Belleflamme, P. & Jacqmin, J. (2015). An Economic Appraisal of MOOC Platforms:

Business Models and Impacts on Higher Education. CESifo Economic Studies, Volume

62, Issue 1, 1 March 2016, Pages 148–169, https://doi.org/10.1093/cesifo/ifv016 

Elder, A.K. (2019). The OER Starter Kit. Ames, IA: Iowa State University Digital Press. Retrieved from iastate.pressbooks.pub/oerstarterkit 

Geser, G., Schön, S., & Ebner, M. (2019, June). Business models for Open Educational Resources: how to exploit OER after a funded project? In EdMedia+ Innovate Learning (pp. 1537-1543). Association for the Advancement of Computing in Education (AACE).

Gilliot, J.-M. & Bruillard, É. (2018). Recherches actuelles sur les MOOC. Sciences et

Technologies de l’Information et de la Communication pour l’Éducation et la

Formation, ATIEF, 2018. https://hal-imt-atlantique.archives-ouvertes.fr/hal01802224/document 

King, M., Pegrum, M., & Forsey, M. (2018). MOOCs and OER in the Global South:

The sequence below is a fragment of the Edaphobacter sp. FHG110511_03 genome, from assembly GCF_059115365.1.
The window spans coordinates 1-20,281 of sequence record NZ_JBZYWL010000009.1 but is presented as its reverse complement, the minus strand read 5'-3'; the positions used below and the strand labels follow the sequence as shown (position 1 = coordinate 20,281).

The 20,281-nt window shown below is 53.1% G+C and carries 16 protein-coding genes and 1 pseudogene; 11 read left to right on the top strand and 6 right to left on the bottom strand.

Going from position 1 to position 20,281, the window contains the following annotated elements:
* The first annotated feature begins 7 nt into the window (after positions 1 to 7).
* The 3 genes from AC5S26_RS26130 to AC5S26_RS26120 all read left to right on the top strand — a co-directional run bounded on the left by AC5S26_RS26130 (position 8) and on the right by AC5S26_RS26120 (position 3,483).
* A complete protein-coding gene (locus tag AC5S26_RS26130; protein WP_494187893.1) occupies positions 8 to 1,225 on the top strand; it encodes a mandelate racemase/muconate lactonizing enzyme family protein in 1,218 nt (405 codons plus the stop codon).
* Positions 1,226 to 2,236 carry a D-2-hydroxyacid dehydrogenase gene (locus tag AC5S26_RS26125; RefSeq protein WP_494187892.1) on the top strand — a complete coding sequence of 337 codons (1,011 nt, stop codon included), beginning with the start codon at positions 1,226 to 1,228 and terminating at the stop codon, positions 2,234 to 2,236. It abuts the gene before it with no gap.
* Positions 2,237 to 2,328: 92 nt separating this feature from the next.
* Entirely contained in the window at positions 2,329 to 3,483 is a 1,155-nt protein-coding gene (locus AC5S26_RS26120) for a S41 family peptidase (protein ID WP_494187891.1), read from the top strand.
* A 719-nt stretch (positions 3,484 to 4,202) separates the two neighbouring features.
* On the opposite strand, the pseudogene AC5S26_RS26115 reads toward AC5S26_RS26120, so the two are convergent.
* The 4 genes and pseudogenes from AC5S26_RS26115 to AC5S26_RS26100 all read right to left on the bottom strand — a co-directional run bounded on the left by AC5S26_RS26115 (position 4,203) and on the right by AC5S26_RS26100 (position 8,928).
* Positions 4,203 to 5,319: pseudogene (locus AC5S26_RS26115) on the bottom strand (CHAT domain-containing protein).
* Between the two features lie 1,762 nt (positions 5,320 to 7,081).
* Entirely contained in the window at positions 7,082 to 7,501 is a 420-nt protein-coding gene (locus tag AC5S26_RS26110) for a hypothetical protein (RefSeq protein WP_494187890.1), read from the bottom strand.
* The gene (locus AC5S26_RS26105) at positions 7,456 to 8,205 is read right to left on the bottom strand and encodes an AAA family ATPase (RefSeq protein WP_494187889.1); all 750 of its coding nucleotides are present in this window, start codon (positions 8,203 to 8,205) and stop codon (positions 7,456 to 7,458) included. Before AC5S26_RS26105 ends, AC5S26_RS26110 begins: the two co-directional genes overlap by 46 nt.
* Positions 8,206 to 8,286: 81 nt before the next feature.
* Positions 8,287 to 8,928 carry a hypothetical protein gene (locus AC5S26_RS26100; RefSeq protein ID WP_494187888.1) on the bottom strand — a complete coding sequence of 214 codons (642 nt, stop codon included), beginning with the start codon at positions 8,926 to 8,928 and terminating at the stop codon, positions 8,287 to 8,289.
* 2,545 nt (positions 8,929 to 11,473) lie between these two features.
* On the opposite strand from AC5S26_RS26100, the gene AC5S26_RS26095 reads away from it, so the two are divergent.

Problems and Potential. The International Review of Research in Open and

Distributed Learning, 19(5). http://www.irrodl.org/index.php/irrodl/article/view/3742

Konkol, M., Jager-Ringoir, K. & Zurita-Milla, R. (2021): Open Educational Resources – Basic concepts, challenges, and business models. Faculty of Geo-Information Science and Earth Observation (ITC), University of Twente. DOI: 10.5281/zenodo.4789124

Littlejohn, A. and Hood, N. (2018) Reconceptualising Learning in the Digital Age: the

(Un)democratising of Learning. Singapore: Springer.

Rothe, H., Täuscher, K. & Basole, R. (2018). Competition between platform

ecosystems: a longitudinal study of MOOC platforms. Twenty-Sixth European

Conference on Information Systems (ECIS2018), Portsmouth, UK.

Slavova, M. (2017). Lessons Learned from the Development and Implementation of

MOOC in Digital and Social Media Marketing. Bulgarian Journal of Business Research(22), pp.56-63. https://www.ceeol.com/search/article-detail?id=559144



OER Sustainability Business Models
Share this

One thought on “OER Sustainability Business Models

Skip to content